Amazing Koji Mold World: 44
Pickled Koji – Part 1

Written and illustrated by Misa Ono

Unrefined rice is called brown rice. Once the hard outer skin of brown rice is removed by milling, it becomes white rice. The milled powder is called bran (nuka in Japanese). “Nukazuke (bran pickling)” is made by adding salt and water to the bran, and picking the vegetables in it. This process increases lactobacillus and yeasts, also the vegetables absorb the bran’s nutrients and umami. Nukazuke perfectly goes with rice because it is originally the same, rice. Also you can pickle tofu or hard boiled eggs instead of vegetables.


Tohunuka – Bran pickled tofu


There are so many different kinds of pickles in Japan and Nukazuke is one of them. “Bettarazuke” is one with a lot of koji. This is usually dried radish that is salt-pickled or pickled with amazake and sugar. It is very sweet and it matches with rice and sake.




Bettara Zuke

Bettara Zuke

“Kaburazushi” is another pickled dish with amazake. To make kaburazushi, pickle a turnip in salt, make cuts to it and put the salted yellow tail between the cuts, then soak it in amazake. It can be tasteless with only vegetables but with the yellow tail more umami is added which makes it tastier and delicious.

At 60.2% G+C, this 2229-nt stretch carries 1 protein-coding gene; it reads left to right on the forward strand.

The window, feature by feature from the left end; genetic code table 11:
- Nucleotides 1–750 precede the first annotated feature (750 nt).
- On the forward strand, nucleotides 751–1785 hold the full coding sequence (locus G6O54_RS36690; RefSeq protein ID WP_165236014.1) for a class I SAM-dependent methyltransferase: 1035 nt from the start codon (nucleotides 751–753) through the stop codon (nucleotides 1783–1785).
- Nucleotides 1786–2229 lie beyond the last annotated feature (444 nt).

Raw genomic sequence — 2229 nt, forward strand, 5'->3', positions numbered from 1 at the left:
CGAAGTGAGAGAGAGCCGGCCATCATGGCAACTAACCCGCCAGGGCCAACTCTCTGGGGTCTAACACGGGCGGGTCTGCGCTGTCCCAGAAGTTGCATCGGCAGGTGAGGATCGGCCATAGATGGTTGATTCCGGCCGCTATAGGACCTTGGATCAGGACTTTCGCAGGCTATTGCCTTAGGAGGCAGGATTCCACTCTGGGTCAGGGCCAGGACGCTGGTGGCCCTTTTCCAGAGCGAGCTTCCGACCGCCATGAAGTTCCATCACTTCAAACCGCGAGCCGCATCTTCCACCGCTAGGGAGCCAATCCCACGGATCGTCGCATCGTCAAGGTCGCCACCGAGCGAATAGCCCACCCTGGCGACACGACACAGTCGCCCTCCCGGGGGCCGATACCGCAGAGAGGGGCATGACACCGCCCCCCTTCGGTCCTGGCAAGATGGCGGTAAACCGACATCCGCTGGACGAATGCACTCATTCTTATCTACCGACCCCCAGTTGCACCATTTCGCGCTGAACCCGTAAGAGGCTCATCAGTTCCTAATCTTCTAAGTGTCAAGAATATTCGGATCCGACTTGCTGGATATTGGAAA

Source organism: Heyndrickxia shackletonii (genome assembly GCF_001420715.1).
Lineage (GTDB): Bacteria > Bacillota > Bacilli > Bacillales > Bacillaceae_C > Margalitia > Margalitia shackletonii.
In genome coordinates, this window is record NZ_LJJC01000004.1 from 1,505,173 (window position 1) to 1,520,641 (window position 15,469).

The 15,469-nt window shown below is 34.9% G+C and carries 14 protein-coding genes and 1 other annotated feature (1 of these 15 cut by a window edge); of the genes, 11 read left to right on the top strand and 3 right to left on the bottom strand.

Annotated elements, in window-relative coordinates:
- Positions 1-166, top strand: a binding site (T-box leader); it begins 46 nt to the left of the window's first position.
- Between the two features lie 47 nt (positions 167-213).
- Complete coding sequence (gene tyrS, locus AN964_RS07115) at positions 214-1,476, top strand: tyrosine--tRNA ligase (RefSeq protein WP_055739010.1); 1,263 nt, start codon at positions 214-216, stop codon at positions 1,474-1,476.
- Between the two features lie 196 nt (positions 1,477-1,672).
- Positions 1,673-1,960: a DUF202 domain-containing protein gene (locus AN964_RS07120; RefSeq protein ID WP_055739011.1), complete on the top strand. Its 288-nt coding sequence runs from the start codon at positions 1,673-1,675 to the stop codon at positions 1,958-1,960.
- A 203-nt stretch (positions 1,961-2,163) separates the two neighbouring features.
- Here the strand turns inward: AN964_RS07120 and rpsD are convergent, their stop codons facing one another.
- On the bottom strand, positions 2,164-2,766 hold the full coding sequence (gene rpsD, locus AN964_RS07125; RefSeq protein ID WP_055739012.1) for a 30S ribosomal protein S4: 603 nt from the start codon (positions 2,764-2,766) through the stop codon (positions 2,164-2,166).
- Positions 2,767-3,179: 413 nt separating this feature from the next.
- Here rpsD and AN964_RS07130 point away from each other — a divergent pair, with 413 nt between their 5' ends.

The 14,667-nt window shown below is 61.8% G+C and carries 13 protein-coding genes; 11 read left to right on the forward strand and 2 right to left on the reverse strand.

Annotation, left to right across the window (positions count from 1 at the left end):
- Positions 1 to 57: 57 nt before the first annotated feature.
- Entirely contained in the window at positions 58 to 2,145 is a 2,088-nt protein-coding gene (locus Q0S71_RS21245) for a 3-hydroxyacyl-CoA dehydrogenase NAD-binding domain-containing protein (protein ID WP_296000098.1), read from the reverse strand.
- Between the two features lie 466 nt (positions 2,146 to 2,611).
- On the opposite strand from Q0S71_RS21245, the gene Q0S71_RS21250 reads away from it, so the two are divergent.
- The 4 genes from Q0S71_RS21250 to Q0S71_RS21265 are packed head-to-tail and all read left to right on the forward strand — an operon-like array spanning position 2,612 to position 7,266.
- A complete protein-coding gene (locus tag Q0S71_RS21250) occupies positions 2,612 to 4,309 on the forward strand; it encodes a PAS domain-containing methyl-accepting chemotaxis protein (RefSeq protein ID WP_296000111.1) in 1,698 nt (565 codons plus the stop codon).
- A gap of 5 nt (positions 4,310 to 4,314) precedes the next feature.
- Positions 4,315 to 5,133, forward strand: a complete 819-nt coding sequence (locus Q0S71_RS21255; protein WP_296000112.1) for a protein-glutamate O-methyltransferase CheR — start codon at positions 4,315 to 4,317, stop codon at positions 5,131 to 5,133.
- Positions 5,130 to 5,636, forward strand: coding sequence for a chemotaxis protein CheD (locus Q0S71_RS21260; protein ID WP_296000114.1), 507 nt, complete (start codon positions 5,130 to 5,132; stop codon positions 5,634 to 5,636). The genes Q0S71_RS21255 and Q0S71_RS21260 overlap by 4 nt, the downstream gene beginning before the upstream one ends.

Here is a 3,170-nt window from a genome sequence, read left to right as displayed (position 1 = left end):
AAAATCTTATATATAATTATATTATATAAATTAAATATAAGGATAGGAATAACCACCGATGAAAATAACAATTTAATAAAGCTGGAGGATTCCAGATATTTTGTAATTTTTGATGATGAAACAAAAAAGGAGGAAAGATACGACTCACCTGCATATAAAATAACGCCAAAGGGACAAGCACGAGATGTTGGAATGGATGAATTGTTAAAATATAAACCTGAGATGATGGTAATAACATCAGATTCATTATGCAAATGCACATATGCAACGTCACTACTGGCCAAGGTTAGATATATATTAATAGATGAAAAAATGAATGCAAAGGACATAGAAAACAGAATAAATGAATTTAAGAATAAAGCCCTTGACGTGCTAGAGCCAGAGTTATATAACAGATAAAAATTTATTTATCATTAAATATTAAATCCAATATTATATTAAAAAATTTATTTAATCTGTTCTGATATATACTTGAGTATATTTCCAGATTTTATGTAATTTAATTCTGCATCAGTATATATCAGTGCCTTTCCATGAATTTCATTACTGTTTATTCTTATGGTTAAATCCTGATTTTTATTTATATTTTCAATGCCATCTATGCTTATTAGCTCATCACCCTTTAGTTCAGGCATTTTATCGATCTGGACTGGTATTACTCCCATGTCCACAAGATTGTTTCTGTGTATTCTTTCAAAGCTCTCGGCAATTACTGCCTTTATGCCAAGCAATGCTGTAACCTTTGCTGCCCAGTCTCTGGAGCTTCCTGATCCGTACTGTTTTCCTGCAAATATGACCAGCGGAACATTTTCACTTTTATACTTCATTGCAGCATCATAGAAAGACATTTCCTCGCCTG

Photo by Shinichiro Nagasawa

The same ratio of green chili pepper, soy sauce and rice koji produces “Sanshozuke”. It is nicely spicy, and great with rice and sashimi. I’ve made this once and used it for various kinds of dishes like stir-frying. It was supposed to be rested for a year or so to be more delicious but it was too good for me to be patient, so I used it all up in one week. Next time, I’ll be more patient.

I’ve also made “wasabizuke”. I chopped wasabi, mixed it with salt to remove the harshness, added sakekasu (and sugar if you like) and rested it overnight. The sakekasu eases the pungency of wasabi to a nice mild taste. It perfectly accompanies sake, and also is good to spread on a slice of bread with cream cheese. Try this when you have fresh wasabi!

Pickled koji is delicious for sure, and that with sake it is absolutely a perfect match as both is made of the same koji. This combination is what sake lovers die for!